Earlier this year, Buzzfeed's Charlie Warzel decided to investigate the original perpetrator of the pervasive phrase. Warzel found the earliest mention of the phrase came from then-New York Times editor Patrick LaForge.
LaForge explains the original intent: a disclaimer to keep journalists from implicating themselves (or their organizations) in case they spread misinformation. The "Caveat lector!" phrase took off. Hundreds of journalists and news organizations adapted it to their own profiles.
According to Followerwonk, as of Thursday, some 36,710 users had some version of the phrase in their Twitter bios. Major accounts with the phrase include the U.S Department of Defense, New York Times columnist Andrew Ross Sorkin, and the Israeli Defense Force. Although NPR does not have an official policy regarding what reporters put in their Twitter bios, many have "retweets do not constitute endorsements"-like phrases.
Some argue that putting the phrase in your Twitter bio is useless. Sree Sreenivasan lectures on social media at Columbia Journalism School. He wrote a scathing review of the phrase for the Washington Post last year:
"No one sees something controversial you've [retweeted] and says, 'Gee, I wonder if this person agrees with that,' then clicks over to your bio and is massively relieved that you have that disclaimer."
Even the original creator of the statement realized that it had become obsolete. As Patrick LaForge told Buzzfeed:
A blanket phrase in my profile is not going to indemnify me. If I think a retweet is likely to confuse people about my viewpoint, or if there is some doubt about the accuracy of the original tweet, I add attribution, skepticism or other context. Or I skip it.
This circles back to Memmott's point about how to use the retweet function. He referred to the NPR ethics handbook for social media guidelines, saying, "if it needs context, attribution, clarification or 'knocking down,' provide it."
NPR's Steve Inskeep offered several insightful musings following Memmott's note, highlighting the importance of providing appropriate context:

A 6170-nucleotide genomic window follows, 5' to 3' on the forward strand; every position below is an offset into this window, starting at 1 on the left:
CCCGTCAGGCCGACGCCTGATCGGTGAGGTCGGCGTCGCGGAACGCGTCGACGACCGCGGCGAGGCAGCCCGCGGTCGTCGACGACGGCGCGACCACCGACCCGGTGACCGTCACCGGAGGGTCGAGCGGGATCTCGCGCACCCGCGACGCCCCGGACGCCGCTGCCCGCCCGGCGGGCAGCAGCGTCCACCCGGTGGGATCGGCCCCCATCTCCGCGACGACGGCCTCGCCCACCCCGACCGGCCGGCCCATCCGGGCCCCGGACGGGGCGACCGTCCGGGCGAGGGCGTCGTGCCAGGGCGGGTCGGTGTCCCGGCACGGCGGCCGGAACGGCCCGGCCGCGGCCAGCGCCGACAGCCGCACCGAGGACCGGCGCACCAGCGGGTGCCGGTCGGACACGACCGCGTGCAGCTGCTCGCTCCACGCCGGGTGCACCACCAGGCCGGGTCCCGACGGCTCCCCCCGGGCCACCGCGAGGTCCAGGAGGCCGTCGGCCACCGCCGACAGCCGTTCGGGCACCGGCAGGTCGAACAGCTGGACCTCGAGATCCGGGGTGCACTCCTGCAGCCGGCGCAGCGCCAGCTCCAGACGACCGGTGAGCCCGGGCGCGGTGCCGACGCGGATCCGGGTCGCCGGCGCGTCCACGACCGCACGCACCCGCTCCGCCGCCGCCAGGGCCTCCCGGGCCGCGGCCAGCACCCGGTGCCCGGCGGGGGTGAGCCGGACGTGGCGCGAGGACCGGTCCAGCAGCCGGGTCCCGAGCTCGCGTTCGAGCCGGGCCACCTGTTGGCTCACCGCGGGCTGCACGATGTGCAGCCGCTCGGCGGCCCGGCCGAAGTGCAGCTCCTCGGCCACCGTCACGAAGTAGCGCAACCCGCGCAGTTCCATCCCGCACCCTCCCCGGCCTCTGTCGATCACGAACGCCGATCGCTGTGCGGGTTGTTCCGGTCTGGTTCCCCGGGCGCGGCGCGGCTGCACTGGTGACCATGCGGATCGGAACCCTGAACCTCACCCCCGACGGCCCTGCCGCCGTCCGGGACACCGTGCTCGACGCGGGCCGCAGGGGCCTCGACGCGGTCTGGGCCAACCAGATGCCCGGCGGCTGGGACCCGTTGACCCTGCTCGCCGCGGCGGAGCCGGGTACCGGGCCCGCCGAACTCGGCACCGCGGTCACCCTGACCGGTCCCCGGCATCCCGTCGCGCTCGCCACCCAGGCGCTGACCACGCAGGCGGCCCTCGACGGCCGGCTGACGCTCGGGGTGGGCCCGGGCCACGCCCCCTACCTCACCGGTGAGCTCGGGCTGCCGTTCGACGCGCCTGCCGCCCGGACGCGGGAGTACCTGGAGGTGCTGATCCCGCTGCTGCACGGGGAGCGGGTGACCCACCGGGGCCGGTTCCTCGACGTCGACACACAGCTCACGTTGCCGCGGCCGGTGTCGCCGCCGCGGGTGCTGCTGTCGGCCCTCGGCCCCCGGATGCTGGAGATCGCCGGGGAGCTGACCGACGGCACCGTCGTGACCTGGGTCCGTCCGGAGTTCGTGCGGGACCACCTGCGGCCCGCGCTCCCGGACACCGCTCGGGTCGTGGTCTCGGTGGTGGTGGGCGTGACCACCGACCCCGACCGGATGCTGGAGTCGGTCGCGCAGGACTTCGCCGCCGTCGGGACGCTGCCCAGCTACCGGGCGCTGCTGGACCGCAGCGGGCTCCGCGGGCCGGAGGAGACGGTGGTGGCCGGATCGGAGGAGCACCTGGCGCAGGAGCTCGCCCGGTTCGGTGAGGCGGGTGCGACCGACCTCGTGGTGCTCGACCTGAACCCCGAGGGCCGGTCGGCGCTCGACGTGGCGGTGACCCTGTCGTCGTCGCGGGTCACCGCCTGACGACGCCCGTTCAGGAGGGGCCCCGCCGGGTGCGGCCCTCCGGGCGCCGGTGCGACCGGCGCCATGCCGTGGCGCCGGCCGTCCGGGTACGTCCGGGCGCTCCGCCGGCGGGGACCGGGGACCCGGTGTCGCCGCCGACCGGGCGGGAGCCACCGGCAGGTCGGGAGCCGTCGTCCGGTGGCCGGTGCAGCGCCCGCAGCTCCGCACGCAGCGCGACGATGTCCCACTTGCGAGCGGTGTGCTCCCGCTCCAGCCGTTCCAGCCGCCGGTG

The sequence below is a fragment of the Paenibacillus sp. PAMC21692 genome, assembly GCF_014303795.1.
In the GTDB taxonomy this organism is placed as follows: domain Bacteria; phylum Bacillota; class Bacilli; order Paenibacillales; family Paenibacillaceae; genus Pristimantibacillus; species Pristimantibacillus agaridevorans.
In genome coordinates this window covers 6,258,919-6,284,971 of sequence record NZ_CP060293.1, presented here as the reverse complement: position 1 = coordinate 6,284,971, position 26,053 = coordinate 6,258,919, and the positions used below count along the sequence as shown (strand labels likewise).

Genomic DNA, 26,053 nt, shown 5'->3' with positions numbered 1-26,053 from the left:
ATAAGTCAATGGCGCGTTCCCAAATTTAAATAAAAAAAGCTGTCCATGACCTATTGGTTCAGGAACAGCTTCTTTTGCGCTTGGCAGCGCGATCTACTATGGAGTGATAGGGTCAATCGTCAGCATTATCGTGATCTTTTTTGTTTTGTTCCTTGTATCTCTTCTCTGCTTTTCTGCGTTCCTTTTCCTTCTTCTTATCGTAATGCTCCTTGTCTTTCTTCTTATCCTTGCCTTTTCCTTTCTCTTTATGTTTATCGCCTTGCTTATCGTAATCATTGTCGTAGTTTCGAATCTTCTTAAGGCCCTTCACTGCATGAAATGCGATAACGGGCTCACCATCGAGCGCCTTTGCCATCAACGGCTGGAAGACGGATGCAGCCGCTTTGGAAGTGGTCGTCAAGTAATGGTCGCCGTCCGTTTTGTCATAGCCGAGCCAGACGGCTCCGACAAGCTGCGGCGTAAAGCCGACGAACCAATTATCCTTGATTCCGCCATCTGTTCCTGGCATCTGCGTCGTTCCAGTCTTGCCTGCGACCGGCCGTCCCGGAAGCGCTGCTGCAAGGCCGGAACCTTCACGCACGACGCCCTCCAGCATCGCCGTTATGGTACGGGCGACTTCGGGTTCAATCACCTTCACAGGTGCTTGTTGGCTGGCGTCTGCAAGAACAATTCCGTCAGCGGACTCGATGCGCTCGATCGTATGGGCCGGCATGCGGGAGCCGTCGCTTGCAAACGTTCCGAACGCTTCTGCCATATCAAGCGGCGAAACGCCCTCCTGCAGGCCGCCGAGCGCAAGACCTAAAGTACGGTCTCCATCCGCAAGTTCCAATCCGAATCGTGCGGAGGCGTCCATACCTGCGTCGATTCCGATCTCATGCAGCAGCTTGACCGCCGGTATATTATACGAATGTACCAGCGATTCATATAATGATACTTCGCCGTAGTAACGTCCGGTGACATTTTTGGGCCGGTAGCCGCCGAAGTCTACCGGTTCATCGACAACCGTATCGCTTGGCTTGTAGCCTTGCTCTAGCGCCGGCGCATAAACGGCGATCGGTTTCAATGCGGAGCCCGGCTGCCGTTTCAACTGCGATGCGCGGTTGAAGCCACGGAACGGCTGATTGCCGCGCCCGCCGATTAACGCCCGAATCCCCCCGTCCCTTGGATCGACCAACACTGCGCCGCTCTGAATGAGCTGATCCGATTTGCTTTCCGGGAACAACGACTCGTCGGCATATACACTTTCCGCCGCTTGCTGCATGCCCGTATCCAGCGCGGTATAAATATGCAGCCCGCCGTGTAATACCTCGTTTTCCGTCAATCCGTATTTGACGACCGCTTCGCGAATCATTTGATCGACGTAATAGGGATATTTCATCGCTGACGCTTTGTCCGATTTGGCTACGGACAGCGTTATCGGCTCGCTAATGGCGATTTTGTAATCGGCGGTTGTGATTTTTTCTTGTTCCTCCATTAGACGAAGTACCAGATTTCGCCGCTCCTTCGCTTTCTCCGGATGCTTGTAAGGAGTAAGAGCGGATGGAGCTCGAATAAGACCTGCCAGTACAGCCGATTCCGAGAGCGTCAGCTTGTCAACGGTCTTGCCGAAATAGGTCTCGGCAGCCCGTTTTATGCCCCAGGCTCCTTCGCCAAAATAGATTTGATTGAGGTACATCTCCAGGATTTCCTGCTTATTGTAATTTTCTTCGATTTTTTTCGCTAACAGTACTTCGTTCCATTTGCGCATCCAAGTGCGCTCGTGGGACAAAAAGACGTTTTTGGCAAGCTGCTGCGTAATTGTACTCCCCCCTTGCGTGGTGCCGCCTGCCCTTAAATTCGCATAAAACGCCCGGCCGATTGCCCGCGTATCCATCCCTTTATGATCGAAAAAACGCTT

However, some argue that a retweet with added commentary becomes a modified tweet (MT). With Twitter's 140-character limit, a modified tweet presents an ethical, as well as a logistical, challenge.
Unless you're modifying to make minor, typographical changes, you have to be careful that you're not inadvertently changing the tweet's original meaning, emphasis or tone. While a journalist may genuinely intend to add helpful clarification, a tweet taken out of context may be more destructive than good. Anyone who has ever admired the handiwork of Internet trolls knows how quickly a modified tweet can spin out of control.
In the end, journalists are faced with the decision of whether to retweet as is, and possibly defend their support of the original tweet, or modify the original tweet with additional information thereby potentially changing its original meaning.
Brent Jones, standards and ethics editor at USA Today, wrote in an email that rather than taking a specific stance, he cautions writers "against oversimplifying how to classify a retweet."
"Many journalists do, and should, weigh the context of information shared against our public role as trusted, impartial sources of news and information," he wrote. "It's an instinctive part of our jobs."
Some skip classification altogether. The Associated Press' Michael Oreskes abridges in his own Twitter bio, "retweets mean ideas should circulate."
So what do you think? Should newsrooms take a stance one way or the other? How do you as the news consumers view retweets from journalists? Weigh in on our comments section below, or tweet at us — maybe we'll retweet you.
Annie Johnson is an editorial researcher in the Ombudsman's office. You can tweet at her @anneejohnson9.